In DNS-based load balancing, a website visitor will request a URL (like www.jds.net.au/tech-tips/). Their web browser will do a DNS lookup of the hostname (www.jds.net.au), and the DNS server will return the IP address of one of several web servers; possibly in a round-robin fashion to distribute the load across the servers.

The visitor will usually cache the results of the DNS lookup for a period of time (30 minutes in Internet Explorer), so their requests will all be sent to the same web server (this is a good example of the fact that “load balancing” is not the same thing as “high availability”).

But what if you want to ensure that all your virtual users in a load test are spread evenly across the web servers, or what if you want to have a BPM script check each web server in turn?

This is where you have to get a little sneaky…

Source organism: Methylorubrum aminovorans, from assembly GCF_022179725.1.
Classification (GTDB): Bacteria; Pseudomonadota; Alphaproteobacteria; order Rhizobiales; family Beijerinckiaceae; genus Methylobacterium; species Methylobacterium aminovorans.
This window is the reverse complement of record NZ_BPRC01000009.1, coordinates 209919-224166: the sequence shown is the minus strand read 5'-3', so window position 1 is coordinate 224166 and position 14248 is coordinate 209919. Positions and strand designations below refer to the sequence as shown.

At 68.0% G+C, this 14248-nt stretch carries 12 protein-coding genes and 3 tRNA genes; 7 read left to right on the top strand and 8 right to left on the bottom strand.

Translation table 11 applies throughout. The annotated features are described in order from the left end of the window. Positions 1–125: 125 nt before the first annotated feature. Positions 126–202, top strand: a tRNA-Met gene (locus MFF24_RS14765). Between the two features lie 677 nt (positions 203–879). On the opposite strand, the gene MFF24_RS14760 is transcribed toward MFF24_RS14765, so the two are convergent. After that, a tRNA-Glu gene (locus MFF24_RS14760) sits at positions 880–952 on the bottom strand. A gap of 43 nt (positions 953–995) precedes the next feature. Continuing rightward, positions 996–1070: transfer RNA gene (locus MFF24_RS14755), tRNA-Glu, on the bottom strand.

If you make a web_url request directly to the IP address it may work (and this would be a very simple Tech Tip), but it won’t work if the web server has been configured to serve content for the web site given by the “Host” HTTP header.

This is what the request might look like in the VuGen replay log…

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   GET / HTTP/1.1\r\n
   User-Agent: Mozilla/4.0 (compatible; MSIE 6.0; Windows NT)\r\n
   Accept-Encoding: gzip, deflate\r\n
   Accept: */*\r\n
   Connection: Keep-Alive\r\n
   Host: www.jds.net.au\r\n
   \r\n

The web server’s IP address is contained in the IP protocol layer of the request, while the HTTP protocol layer has the Host header that tells the web server which domain name to serve content from (because virtual hosts on the web server allow multiple domain names to be served from a single IP address).

VuGen will automatically set the Host header of its request to be the same as the “URL=” argument to your web_url function call. But if the web server is relying on the Host header being a domain name instead of an IP address, you are likely to get a 404 error message.

Fortunately it is possible to change this default behaviour of the VuGen HTTP replay engine by using the web functions for changing HTTP headers.

Here is an example where the front page of a popular website is loaded once for each web server:

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Action()
{
  int i;
 
  // 4 web server IP addresses to check